The “correct” exposure of this scene requires exposing to the windows. Then, we selectively amplify the underexposed parts by about two stops (EV) without affecting the windows which are already well exposed. Using Lightroom and its five different exposure sliders, this is an easy task, but you can just as well use other converters such as Iridient Developer, Photo Ninja or Capture One Pro. Just make sure that your converter is capable of balancing the differences in exposure of your scene. The resulting image out of Lightroom (featuring amplification of the shadows and midtones only) is pictured on the right.
Using mirrorless cameras with WYSIWYG live view displays can lead to practical issues, though: By exposing to the highlights, the live view image may turn so dark that it becomes difficult to actually compose a scene using the electronic viewfinder or the LCD display. The photographer is literally left in the dark.
In such cases, the DR function of your X-series camera can be quite helpful, as it amplifies (brightens) the live view image by one (DR200%) or two stops (DR400%) without affecting the RAW data (which will remain underexposed to allow adaptive ISO postprocessing during RAW conversion). This means that we can still process the RAW in Lightroom like we did before, but the live view will display a brighter imager that is easier to use. Even better, the camera will also try to produce a JPEG file that automatically encompasses adaptive ISO amplification: shadows and midtones are selectively pushed, so the highlights remain intact. Hence, the resulting JPEG features one (DR200%) or two stops (DR400%) more highlight dynamic range than a regular JPEG that is shot at DR100%. This is great for JPEG shooter who aren’t interested in processing their RAWs in Lightroom or any external RAW converter.
Eye vs. Camera
Let’s look at another example. In front the church entrance, our workshop encountered a typical situation: a scene that consists partly of shadows and partly of brightly lit elements. In such cases, the camera will “see” the scene quite differently from our human eye. While our brain automatically uses some kind of “high dynamic range processing” to lift the shadows, the camera’s contrast curve makes the shadows appear darker than we actually see them (left image). However, if we change the exposure in the camera so that the shadows appear just as bright as our eye is seeing them, the brightly lit parts of the scene look way too overexposed (right image). In this case, the exposure difference between correctly exposed shadows and correctly exposed bright parts is about two stops. We can measure the exact difference by counting the clicks on the exposure compensation dial that lie between the two exposure settings that are perfect for the shadows and for the highlights. Each click amounts to 1/3 EV (one third of a stop), so three clicks mean that there’s a difference of one stop between the two exposures.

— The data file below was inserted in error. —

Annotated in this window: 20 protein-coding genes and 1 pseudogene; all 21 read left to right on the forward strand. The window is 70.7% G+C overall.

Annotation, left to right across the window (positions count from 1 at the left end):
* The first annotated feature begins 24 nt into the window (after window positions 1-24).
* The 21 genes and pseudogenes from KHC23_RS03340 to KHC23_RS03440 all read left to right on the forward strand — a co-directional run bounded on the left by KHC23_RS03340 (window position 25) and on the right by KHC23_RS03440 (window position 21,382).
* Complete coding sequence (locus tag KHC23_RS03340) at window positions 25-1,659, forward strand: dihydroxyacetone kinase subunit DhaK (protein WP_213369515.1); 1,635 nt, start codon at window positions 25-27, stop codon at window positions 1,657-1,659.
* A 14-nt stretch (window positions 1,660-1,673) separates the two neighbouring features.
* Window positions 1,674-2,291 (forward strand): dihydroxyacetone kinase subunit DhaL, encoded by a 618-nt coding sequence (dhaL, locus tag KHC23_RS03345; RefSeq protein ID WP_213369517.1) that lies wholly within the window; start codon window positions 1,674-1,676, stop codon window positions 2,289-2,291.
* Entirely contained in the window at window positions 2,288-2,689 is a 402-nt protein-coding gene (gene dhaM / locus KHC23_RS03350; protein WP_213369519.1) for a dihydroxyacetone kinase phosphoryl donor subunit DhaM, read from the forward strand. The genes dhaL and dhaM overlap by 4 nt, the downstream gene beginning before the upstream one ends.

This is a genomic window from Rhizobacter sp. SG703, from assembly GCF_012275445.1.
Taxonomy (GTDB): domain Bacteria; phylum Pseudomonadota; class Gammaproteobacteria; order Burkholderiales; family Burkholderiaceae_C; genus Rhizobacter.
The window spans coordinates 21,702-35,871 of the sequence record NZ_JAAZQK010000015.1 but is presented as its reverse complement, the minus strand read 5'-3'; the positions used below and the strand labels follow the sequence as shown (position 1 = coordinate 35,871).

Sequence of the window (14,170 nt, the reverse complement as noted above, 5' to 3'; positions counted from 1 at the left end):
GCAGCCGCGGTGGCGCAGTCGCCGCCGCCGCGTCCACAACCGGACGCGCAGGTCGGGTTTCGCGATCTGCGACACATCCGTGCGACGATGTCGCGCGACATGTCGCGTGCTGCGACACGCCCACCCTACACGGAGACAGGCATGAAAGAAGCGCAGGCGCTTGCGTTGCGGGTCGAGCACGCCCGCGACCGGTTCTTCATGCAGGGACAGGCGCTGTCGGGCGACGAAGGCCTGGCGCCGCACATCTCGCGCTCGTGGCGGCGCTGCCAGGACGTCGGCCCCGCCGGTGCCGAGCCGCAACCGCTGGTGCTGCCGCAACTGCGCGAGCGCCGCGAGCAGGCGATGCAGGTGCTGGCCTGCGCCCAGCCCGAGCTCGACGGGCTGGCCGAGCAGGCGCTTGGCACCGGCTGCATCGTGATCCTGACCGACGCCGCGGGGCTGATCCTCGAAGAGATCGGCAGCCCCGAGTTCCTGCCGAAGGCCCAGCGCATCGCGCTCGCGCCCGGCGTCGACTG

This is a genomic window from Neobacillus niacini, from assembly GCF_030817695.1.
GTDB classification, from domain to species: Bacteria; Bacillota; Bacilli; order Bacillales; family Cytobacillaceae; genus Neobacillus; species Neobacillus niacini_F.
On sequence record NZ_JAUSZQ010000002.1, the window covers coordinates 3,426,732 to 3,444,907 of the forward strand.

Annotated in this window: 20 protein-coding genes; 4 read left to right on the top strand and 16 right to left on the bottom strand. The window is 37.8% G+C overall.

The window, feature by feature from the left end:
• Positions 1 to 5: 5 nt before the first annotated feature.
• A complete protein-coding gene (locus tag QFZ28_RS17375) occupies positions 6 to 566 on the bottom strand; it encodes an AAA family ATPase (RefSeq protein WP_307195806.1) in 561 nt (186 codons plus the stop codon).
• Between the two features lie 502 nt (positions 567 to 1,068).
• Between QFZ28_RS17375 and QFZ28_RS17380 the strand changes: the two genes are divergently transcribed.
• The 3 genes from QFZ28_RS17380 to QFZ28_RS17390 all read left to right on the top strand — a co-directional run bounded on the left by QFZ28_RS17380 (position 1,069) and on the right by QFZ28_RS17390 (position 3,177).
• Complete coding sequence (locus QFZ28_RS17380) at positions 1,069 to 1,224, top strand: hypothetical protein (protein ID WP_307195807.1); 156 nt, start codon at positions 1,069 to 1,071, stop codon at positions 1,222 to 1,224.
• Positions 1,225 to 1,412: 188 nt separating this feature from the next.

To make the dark and the bright parts of this scene look like our eye is seeing them, we have to expose the image to the highlights and then selectively amplify the shadows and midtones during RAW conversions. The result of such a process (performed in Lightroom) is displayed in the image on the left. Alternatively, we can assign this task to the DR function in our camera. Besides its DR100% standard setting, every X-series camera also offers at least two additional dynamic range settings: DR200% and DR400%. DR200% extends the highlight dynamic range by one stop, DR400% extends it by two stops. By counting the number of clicks on the exposure compensation dial that lie between a correct exposure on the highlights and a correct exposure on the shadows of our scene, we can easily determine which DR setting is best (make sure that your camera is set to DR100% while you are measuring a scene and counting clicks): If the exposure difference is 1 to 3 clicks, DR200% will suffice. More than 3 clicks requires DR400%. And more than 6 clicks means that even DR400% won’t capture the highlights and the shadows of a scene in the resulting JPEG image. The sample image on the right displays a straight-out-of-camera DR400% rendering of our scene that was exposed to the shadows.
Thanks to the additional two stops of highlight dynamic range of DR400%, the bright areas in the scene aren’t blown. The camera’s JPEG engine only amplified the shadows and midtones during RAW conversion. In other words: With DR400%, the camera saved a RAW files that was two stops underexposed (like ISO 200 instead of ISO 800). It then pushed the shadows and midtones back to ISO 800 during RAW conversion while leaving the highlights intact at ISO 200. That’s why for Fujifilm APS-C cameras with a base ISO of 200, DR400% requires a minimum ISO setting of 800, and DR200% requires a minimum ISO setting of 400.
Protecting Against Overexposure
We can also use the DR function as a protection against accidental overexposure. If a scene requires us to use ISO 400 or 800, anyway, it’s not unreasonable to set the DR to DR200% or DR400%, respectively. By doing so, we delay the ISO amplification of the last stop (DR200%) or the last two stops (DR400%) till the RAW conversion stage. The RAW file in the camera is underexposed one or two stops, so an accidental overexposure isn’t permanently burned into the RAW file. We can always take back one or two stops of exposure in the RAW converter, simply by moving the exposure slider to the left.